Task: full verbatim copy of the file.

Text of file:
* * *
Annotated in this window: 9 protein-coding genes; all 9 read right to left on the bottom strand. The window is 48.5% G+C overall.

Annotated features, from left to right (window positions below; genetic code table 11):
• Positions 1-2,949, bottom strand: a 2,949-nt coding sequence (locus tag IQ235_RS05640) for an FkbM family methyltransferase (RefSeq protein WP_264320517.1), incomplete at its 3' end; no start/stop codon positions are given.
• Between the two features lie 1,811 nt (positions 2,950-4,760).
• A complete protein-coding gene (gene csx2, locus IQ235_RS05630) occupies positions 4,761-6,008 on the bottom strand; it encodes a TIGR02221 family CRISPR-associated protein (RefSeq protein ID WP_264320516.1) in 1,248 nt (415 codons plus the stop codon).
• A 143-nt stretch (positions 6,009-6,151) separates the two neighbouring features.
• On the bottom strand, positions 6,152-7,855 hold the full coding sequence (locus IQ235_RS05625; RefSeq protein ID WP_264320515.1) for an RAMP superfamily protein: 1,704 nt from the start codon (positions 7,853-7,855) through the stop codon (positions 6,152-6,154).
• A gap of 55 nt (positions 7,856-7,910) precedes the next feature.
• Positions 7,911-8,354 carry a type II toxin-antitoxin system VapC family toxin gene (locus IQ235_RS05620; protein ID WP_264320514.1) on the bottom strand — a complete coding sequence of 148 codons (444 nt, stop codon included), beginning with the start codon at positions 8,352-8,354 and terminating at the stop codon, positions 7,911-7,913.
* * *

Annotated in this window: 9 protein-coding genes; all 9 read right to left on the bottom strand. The window is 48.5% G+C overall.

Annotated features, from left to right (window positions below; genetic code table 11):
• Positions 1-2,949, bottom strand: a 2,949-nt coding sequence (locus tag IQ235_RS05640) for an FkbM family methyltransferase (RefSeq protein WP_264320517.1), incomplete at its 3' end; no start/stop codon positions are given.
• Between the two features lie 1,811 nt (positions 2,950-4,760).
• A complete protein-coding gene (gene csx2, locus IQ235_RS05630) occupies positions 4,761-6,008 on the bottom strand; it encodes a TIGR02221 family CRISPR-associated protein (RefSeq protein ID WP_264320516.1) in 1,248 nt (415 codons plus the stop codon).
• A 143-nt stretch (positions 6,009-6,151) separates the two neighbouring features.
• On the bottom strand, positions 6,152-7,855 hold the full coding sequence (locus IQ235_RS05625; RefSeq protein ID WP_264320515.1) for an RAMP superfamily protein: 1,704 nt from the start codon (positions 7,853-7,855) through the stop codon (positions 6,152-6,154).
• A gap of 55 nt (positions 7,856-7,910) precedes the next feature.
• Positions 7,911-8,354 carry a type II toxin-antitoxin system VapC family toxin gene (locus IQ235_RS05620; protein ID WP_264320514.1) on the bottom strand — a complete coding sequence of 148 codons (444 nt, stop codon included), beginning with the start codon at positions 8,352-8,354 and terminating at the stop codon, positions 7,911-7,913.